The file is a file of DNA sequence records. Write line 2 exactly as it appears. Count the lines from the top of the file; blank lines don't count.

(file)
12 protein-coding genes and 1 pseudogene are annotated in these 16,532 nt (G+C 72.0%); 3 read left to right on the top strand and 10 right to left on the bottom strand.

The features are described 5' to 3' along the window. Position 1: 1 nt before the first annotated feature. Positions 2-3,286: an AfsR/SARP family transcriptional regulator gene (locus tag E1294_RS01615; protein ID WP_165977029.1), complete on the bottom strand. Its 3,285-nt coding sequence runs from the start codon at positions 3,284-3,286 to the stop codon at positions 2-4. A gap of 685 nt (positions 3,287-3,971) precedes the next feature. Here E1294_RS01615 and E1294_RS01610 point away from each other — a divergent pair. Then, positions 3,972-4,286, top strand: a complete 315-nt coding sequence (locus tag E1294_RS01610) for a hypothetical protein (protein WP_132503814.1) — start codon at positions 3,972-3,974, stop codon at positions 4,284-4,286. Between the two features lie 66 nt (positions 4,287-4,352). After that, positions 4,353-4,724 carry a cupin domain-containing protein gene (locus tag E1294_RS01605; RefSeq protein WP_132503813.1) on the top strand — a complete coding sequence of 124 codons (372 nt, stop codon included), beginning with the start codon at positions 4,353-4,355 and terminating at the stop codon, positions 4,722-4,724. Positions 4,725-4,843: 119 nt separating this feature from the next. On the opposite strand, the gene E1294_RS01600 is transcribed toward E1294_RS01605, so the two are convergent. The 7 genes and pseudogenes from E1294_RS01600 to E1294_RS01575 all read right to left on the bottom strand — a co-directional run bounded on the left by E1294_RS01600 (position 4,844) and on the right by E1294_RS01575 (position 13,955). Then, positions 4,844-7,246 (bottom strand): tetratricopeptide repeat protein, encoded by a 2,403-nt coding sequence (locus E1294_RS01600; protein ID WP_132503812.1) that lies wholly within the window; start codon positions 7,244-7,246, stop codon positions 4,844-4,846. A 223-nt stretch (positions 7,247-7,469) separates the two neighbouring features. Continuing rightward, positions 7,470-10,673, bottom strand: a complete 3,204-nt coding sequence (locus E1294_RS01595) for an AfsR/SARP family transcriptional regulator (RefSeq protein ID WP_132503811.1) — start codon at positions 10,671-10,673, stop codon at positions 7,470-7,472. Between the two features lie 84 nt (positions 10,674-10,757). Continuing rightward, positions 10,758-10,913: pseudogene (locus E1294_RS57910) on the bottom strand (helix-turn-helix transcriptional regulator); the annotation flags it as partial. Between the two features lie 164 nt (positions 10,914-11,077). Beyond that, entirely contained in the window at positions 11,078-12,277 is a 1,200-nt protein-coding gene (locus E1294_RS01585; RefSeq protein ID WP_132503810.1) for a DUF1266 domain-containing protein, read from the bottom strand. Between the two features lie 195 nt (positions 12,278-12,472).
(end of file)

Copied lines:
The features are described 5' to 3' along the window. Position 1: 1 nt before the first annotated feature. Positions 2-3,286: an AfsR/SARP family transcriptional regulator gene (locus tag E1294_RS01615; protein ID WP_165977029.1), complete on the bottom strand. Its 3,285-nt coding sequence runs from the start codon at positions 3,284-3,286 to the stop codon at positions 2-4. A gap of 685 nt (positions 3,287-3,971) precedes the next feature. Here E1294_RS01615 and E1294_RS01610 point away from each other — a divergent pair. Then, positions 3,972-4,286, top strand: a complete 315-nt coding sequence (locus tag E1294_RS01610) for a hypothetical protein (protein WP_132503814.1) — start codon at positions 3,972-3,974, stop codon at positions 4,284-4,286. Between the two features lie 66 nt (positions 4,287-4,352). After that, positions 4,353-4,724 carry a cupin domain-containing protein gene (locus tag E1294_RS01605; RefSeq protein WP_132503813.1) on the top strand — a complete coding sequence of 124 codons (372 nt, stop codon included), beginning with the start codon at positions 4,353-4,355 and terminating at the stop codon, positions 4,722-4,724. Positions 4,725-4,843: 119 nt separating this feature from the next. On the opposite strand, the gene E1294_RS01600 is transcribed toward E1294_RS01605, so the two are convergent. The 7 genes and pseudogenes from E1294_RS01600 to E1294_RS01575 all read right to left on the bottom strand — a co-directional run bounded on the left by E1294_RS01600 (position 4,844) and on the right by E1294_RS01575 (position 13,955). Then, positions 4,844-7,246 (bottom strand): tetratricopeptide repeat protein, encoded by a 2,403-nt coding sequence (locus E1294_RS01600; protein ID WP_132503812.1) that lies wholly within the window; start codon positions 7,244-7,246, stop codon positions 4,844-4,846. A 223-nt stretch (positions 7,247-7,469) separates the two neighbouring features. Continuing rightward, positions 7,470-10,673, bottom strand: a complete 3,204-nt coding sequence (locus E1294_RS01595) for an AfsR/SARP family transcriptional regulator (RefSeq protein ID WP_132503811.1) — start codon at positions 10,671-10,673, stop codon at positions 7,470-7,472. Between the two features lie 84 nt (positions 10,674-10,757). Continuing rightward, positions 10,758-10,913: pseudogene (locus E1294_RS57910) on the bottom strand (helix-turn-helix transcriptional regulator); the annotation flags it as partial. Between the two features lie 164 nt (positions 10,914-11,077). Beyond that, entirely contained in the window at positions 11,078-12,277 is a 1,200-nt protein-coding gene (locus E1294_RS01585; RefSeq protein ID WP_132503810.1) for a DUF1266 domain-containing protein, read from the bottom strand. Between the two features lie 195 nt (positions 12,278-12,472).